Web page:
After bounding down an 85-foot cliff, a young doctor from Huntsville plants her sneakers on rocky ground, looks up with wide eyes, and says, “The scariest part is right at the beginning, when you’re going over the edge. After that, it’s fun.”
Huddled at the base of the cliff in Little River Canyon, the doctor and several friends—all rappelling for the first time—grin and agree that the most intimidating part of the adventure is when you’re at the top of the rock you lean back, with nothing below you but air.
And even with 20-plus years’ experience rappelling, I still feel this surge of adrenaline when it’s my turn. I lower my body into an L shape and shuffle over the lip of the cliff. When I reach the point where the rock face becomes relatively smooth, I kick hard off the wall, throw my right hand—or “break hand”—away from my hip, and zoom down the rope. Even after all these years, rappelling is still a thrill.
While the West may get the most attention when it comes to rappelling and climbing, the South has been a lesser-known but growing rappelling hotspot for decades. One reason is because the region is home to many climbers and a healthy population of cavers, and rappelling is a natural extension of those two pursuits.
The sport is gaining traction among newbies, too, like our group, most of whom are rappelling for the first time. That’s where a reputable guide service like True Adventure Sports comes in. If you’ve never rappelled, or you haven’t done it in a while, a guided trip is a great way to go. Most importantly, guides provide an essential environment of safety. But the best guides also find a good balance of making you feel comfortable while still feeding your hunger for true adventure.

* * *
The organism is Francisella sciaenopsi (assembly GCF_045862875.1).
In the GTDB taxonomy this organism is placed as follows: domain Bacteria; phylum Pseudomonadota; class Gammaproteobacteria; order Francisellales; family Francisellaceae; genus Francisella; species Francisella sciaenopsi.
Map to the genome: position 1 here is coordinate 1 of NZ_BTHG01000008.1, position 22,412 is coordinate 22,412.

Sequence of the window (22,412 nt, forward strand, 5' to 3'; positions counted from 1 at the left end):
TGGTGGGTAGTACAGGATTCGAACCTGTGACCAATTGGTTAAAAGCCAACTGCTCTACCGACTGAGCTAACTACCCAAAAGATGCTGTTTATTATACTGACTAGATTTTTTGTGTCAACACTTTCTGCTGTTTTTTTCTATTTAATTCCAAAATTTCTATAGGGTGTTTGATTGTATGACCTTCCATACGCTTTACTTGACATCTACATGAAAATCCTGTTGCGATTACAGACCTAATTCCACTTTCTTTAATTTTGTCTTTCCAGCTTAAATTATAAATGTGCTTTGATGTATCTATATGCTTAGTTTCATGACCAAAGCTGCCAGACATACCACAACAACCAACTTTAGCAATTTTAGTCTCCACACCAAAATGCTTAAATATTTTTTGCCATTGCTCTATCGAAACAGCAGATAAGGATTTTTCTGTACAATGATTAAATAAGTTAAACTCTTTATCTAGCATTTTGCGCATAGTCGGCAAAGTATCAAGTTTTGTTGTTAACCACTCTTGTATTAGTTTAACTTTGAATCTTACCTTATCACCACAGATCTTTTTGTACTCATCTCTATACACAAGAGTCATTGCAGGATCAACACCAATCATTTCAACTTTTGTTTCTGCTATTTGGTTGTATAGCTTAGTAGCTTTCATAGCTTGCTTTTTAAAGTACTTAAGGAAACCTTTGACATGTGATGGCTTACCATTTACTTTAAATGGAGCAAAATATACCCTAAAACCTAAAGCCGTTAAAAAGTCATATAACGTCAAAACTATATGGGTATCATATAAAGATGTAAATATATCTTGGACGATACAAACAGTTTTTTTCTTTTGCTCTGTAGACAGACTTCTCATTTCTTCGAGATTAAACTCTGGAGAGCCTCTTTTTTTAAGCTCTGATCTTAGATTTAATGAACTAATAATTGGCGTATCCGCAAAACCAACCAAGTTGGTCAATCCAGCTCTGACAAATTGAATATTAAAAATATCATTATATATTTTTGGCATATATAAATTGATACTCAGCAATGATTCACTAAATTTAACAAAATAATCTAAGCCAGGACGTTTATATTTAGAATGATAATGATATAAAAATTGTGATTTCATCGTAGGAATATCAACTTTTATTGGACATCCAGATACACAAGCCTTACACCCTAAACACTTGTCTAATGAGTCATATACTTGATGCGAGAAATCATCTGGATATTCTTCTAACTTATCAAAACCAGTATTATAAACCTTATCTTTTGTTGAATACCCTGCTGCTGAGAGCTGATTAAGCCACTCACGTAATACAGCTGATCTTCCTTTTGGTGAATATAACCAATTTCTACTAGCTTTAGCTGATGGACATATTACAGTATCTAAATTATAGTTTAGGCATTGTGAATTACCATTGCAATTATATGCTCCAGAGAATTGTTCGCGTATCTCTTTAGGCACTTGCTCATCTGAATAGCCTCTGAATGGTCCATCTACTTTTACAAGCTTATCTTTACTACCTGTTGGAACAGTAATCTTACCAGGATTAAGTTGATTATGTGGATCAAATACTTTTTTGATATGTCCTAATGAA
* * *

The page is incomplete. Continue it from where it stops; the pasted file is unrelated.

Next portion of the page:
When you’re learning to rappel, safety is the most important consideration. While many people might not consider rappelling an extreme activity, it can certainly be dangerous. In fact, many mountaineers and rock climbers consider rappelling the riskiest part of any climb because they must rely primarily on equipment to keep them safe. If you don’t secure a harness properly, or if you make a mistake when connecting the rope to your figure 8 rappelling device, a fall is possible.
Qualified guides also play a key role in safety. TAS guides, for example, adhere strictly to protocols designed to keep everyone safe. For example, above the cliff they attached a yellow nylon strap to the trees to serve as a “do not cross” line. Customers are not allowed to go beyond the strap and approach the edge of the cliff until the guides attached them to safety lines and gave the OK to proceed. Good guides will also closely inspect harnesses. If we wanted to make any adjustments to ours, for example, we had to get permission and follow certain strict procedures. Adding another layer of safety, a guide stood as the bottom of the cliff and held the end of the rope to belay us. If needed, the guide could completely stop our descent.